There are other countries where payments cannot generally be sent, but exceptions are available. The SSA states that if you’re heading to one of those countries, they will withhold your payments until you return to a country where they can send payments. The rules vary for US citizens and non-citizens, so be sure to check on your particular circumstance.
But if you’re planning to retire abroad in one of the hundreds of other countries that the SSA can extend payments to, you should be in the clear. However, if you’ve already started planning for retirement in a country that would render you ineligible to collect Social Security, SoFi’s guide on how to rebuild retirement savings might be worth a look.
Don’t Go It Alone
These are just a handful of the most common myths about Social Security. It’s more than likely you’ve heard of some Social Security myths not on this list. It all can be very confusing, which is why SoFi offers complementary, personalized sessions with financial planners who can help clear up any confusion.
Whether you’ve literally never thought about retirement before or have already started to do your homework, you might want to consider having a conversation with a credentialed advisor about where you are and where you’d like to wind up someday, financially speaking.
Whether your style is more hands-off or hands-on, SoFi Invest® has options for you and is designed to make planning for retirement as easy as possible, no matter what your experience level is.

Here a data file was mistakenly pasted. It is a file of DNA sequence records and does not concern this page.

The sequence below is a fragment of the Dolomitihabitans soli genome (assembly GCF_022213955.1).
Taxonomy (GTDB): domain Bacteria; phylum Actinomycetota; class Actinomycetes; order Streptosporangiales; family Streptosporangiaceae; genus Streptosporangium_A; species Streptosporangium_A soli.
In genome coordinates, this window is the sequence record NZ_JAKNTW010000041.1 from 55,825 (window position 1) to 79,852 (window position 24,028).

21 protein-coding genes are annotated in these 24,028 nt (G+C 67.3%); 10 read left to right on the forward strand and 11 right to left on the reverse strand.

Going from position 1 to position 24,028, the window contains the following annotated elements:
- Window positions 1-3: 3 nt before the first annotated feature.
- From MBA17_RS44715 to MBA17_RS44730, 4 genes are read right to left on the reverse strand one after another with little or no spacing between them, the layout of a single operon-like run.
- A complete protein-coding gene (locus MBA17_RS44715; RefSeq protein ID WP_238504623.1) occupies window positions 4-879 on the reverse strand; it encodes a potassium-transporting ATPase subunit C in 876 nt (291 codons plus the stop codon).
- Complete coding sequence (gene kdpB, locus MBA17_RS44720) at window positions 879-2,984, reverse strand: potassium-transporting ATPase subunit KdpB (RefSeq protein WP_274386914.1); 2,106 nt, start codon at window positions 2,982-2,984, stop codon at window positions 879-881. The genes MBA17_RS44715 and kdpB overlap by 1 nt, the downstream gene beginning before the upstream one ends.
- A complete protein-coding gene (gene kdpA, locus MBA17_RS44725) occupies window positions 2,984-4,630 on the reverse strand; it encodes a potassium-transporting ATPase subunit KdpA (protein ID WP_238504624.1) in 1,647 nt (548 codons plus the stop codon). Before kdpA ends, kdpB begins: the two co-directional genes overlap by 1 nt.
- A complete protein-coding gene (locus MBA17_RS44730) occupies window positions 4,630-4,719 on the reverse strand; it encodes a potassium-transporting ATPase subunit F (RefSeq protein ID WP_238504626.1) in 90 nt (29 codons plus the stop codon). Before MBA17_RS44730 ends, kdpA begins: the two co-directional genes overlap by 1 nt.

The information provided is not meant to provide investment or financial advice. Investment decisions should be based on an individual’s specific financial needs, goals and risk profile. SoFi can’t guarantee future financial performance. Advisory services offered through SoFi Wealth, LLC. SoFi Securities, LLC, member FINRA / SIPC . The umbrella term “SoFi Invest” refers to the three investment and trading platforms operated by Social Finance, Inc. and its affiliates (described below). Individual customer accounts may be subject to the terms applicable to one or more of the platforms below.
The Automated Investing platform is owned by SoFi Wealth LLC, an SEC Registered Investment Advisor (“SoFi Wealth“). Brokerage services are provided to SoFi Wealth LLC by SoFi Securities LLC, an affiliated SEC registered broker dealer and member FINRA / SIPC , (“SoFi Securities”).
Neither the Investment Advisor Representatives of SoFi Wealth, nor the Registered Representatives of SoFi Securities are compensated for the sale of any product or service sold through any SoFi Invest platform. Information related to lending products contained herein should not be construed as an offer to sell, solicitation to buy or a pre-qualification of any loan product offered by SoFi Lending Corp and/or its affiliates.
External Websites: The information and analysis provided through hyperlinks to third party websites, while believed to be accurate, cannot be guaranteed by SoFi. Links are provided for informational purposes and should not be viewed as an endorsement.
Third Party Trademarks: Certified Financial Planner Board of Standards Inc. (CFP Board) owns the certification marks CFP®, CERTIFIED FINANCIAL PLANNER™, CFP® (with plaque design), and CFP® (with flame design) in the U.S., which it awards to individuals who successfully complete CFP Board’s initial and ongoing certification requirements.